Selfless sacrifice in Afghanistan and selfish immaturity in D.C.

Last week, four U.S. soldiers were killed in the Zhari District of Kandahar, Afghanistan when their vehicle drove over a Taliban emplaced improvised explosive device.  Having driven over the same road while serving in the same exact district in Afghanistan where these soldiers died, I am particularly struck that these soldiers, who made the ultimate sacrifice for our country, returned home last week to a nation that initially refused to pay their families the military death benefit used for funeral expenses.  This was one of a string of political casualties caused by the recent government shutdown that finally just ended.


Time for Supreme Court to stand firm on campaign donation limits

On both ends of the political spectrum, and the middle as well, there’s a sense that the political system is broken—and not just this week.

While there’s plenty that Americans on the left and right disagree about, they and almost everyone in between are convinced that in Washington and in state capitals across the country, those with big money to throw around get attention the rest of us could only dream of.


GOP is losing the health care debate

This week saw a new low in the House of Representatives, as the Republican leadership was once again rebuffed by its hard right membership.  In trying to determine how to fund the government past Sept. 30, House Republicans are tied in knots over how to address conservative demands for defunding “Obamacare” without leading to a government shutdown. In an interesting twist of fate, Republican opposition to the president’s health insurance reform is leading them into a trap they’ve set for themselves.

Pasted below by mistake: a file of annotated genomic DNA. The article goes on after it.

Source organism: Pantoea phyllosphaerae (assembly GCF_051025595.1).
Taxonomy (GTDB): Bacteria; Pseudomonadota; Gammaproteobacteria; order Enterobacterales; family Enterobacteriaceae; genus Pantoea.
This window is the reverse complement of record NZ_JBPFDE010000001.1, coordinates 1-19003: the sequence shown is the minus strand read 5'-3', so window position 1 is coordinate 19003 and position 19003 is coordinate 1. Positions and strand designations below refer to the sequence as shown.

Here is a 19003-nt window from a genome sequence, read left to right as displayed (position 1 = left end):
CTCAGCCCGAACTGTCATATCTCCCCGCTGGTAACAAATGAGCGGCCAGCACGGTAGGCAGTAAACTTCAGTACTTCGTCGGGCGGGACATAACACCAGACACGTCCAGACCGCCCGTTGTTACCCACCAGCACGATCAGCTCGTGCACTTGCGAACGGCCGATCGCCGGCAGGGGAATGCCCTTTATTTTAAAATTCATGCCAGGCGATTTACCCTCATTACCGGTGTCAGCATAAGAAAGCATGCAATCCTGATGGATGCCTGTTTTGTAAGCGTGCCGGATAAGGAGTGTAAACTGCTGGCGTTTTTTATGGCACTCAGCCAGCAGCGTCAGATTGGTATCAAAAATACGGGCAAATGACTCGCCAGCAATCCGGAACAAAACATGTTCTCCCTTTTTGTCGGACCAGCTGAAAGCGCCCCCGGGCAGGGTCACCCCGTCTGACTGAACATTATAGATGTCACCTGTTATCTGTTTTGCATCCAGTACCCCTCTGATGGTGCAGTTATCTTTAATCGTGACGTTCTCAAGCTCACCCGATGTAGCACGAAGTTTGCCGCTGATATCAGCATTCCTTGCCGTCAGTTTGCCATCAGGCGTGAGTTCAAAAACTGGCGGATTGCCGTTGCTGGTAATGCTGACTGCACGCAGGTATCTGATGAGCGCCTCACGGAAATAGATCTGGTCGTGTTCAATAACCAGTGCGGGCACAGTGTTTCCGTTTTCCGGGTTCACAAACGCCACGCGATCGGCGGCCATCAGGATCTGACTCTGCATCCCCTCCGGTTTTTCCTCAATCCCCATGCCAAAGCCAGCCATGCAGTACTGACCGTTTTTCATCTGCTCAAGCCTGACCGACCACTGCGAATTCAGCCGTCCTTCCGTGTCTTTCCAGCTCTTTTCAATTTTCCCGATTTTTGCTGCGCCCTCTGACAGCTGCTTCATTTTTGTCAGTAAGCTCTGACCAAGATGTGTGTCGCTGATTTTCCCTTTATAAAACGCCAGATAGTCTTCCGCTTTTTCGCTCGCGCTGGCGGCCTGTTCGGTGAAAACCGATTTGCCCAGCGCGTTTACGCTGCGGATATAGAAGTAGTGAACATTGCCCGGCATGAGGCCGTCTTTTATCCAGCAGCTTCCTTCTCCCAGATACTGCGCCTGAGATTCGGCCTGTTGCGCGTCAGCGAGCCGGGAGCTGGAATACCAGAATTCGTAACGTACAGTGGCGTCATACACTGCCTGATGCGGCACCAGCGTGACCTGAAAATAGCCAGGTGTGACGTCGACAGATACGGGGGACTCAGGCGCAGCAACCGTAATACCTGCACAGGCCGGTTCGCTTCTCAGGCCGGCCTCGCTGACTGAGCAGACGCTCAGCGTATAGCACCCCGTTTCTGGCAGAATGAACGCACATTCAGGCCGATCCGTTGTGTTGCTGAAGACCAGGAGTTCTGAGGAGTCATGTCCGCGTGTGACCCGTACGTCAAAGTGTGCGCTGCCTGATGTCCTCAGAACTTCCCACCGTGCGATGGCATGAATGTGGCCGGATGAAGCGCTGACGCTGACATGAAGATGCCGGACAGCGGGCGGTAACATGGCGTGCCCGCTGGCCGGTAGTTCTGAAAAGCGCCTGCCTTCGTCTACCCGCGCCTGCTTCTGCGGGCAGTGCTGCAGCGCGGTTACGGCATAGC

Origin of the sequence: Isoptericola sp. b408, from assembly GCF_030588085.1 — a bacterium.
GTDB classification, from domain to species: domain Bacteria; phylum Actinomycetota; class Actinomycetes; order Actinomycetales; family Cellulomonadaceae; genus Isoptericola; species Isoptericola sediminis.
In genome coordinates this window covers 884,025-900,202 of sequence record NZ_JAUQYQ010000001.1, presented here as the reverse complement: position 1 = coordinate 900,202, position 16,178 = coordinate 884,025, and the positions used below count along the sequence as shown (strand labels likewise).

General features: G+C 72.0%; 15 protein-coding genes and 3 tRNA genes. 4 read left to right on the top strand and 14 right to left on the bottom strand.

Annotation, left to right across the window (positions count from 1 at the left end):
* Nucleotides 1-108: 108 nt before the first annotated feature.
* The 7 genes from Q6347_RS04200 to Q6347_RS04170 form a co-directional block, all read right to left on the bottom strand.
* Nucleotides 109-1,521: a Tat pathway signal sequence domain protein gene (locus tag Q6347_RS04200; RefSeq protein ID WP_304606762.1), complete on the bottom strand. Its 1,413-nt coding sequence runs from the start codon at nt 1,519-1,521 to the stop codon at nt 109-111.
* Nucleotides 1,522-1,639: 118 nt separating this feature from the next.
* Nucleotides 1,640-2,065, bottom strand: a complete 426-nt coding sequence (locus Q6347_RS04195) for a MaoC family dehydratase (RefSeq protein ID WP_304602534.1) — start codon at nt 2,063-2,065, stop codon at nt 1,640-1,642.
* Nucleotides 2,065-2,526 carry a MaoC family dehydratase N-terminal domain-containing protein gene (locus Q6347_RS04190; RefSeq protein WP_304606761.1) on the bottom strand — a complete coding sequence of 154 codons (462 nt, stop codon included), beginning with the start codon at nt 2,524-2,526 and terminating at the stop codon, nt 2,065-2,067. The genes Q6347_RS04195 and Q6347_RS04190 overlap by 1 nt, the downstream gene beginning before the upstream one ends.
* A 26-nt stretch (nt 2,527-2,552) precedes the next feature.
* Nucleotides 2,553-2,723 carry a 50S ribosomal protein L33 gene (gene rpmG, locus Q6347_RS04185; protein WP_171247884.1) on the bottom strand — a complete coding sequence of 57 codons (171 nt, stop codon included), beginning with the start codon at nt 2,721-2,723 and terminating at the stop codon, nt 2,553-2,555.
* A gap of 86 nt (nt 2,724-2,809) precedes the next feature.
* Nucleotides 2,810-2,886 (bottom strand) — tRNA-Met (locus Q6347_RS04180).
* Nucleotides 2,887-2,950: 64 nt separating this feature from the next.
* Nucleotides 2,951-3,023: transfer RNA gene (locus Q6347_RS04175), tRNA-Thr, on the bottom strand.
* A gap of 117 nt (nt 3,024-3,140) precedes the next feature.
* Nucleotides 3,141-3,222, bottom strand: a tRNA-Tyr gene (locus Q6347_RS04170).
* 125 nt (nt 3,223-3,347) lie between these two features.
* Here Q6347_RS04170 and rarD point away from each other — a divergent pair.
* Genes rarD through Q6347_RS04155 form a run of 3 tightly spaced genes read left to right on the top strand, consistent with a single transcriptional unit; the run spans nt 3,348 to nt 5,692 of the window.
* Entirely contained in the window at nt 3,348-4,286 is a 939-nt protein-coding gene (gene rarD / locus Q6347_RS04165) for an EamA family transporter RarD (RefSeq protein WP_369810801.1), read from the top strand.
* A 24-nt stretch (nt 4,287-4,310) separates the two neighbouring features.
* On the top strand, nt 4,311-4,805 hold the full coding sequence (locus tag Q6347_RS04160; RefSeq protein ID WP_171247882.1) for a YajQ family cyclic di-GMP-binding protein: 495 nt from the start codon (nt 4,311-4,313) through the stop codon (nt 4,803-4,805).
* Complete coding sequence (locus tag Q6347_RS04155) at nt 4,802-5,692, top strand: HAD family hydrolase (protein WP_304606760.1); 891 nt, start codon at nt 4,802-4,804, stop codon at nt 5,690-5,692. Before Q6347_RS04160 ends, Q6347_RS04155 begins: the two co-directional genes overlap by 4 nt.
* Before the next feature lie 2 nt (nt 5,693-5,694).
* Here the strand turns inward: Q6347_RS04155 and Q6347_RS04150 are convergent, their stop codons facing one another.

RNC doesn’t want you to hear from their presidential candidates

Last week the Republican National Committee (RNC) unanimously passed a resolution to prevent NBC and CNN from hosting Republican primary debates unless those networks halt production of films about former first lady, senator, and Secretary of State Hillary Clinton. In response to this news I have three words, “get over it.”


Grant highlights municipal government efficiency

In the wake of Hurricane Sandy, President Obama signed the Disaster Relief Appropriations Act, 2013, into law, allowing for the disbursal of $16 billion dollars in block grants to communities ravaged by the hurricane. In May 2013, the U.S. Department of Housing and Urban Development (HUD) approved the distribution plan for the $1.773 billion that had been allocated to New York City. The grant was entitled the Community Development Block Grant Disaster Recovery Action Plan (CDBG-DR).


India honors – not dishonors – patent laws

India has experienced transformational economic growth over the past two decades. Thanks in large measure to reforms that opened India’s markets to global commerce, its Gross Domestic Product has zoomed from $189 billion in 1980 to $1.84 trillion in 2012. Innovation and entrepreneurship have been fostered by vigorous enforcement of trade agreements and patent laws.


Congressional action on worker centers is overdue

Big Labor’s decline is well documented, but its new strategy to utilize “worker centers” to perpetuate its own existence is not. Thankfully, on July 23, Reps. John Kline (R-Minn.) and Phil Roe (R-Tenn.) sent a letter to Secretary of Labor Thomas Perez asking for clarification on why worker centers are not regulated like the labor unions that found and fund them.


American dreams on summer break

As children across the country prepare to go back to the classroom, our nation’s leaders are on recess until September.  While Congress is on summer break, the future of 5.5 million children is in limbo. One million unauthorized immigrants under the age of 18, and 4.5 million U.S. born children of undocumented parents, are anxiously awaiting immigration reform.


Sen. Durbin’s vendetta against supplements

Are you responsible enough to make your own decisions regarding whether to consume energy drinks or dietary supplements? Sen. Richard Durbin (D-Ill.) doesn’t seem to think so. On Aug. 1, Durbin reintroduced legislation -- the Dietary Supplemental Labeling Act -- which he advanced in the last Congress before it failed to make it out of the Senate Health, Education, Labor, and Pensions Committee.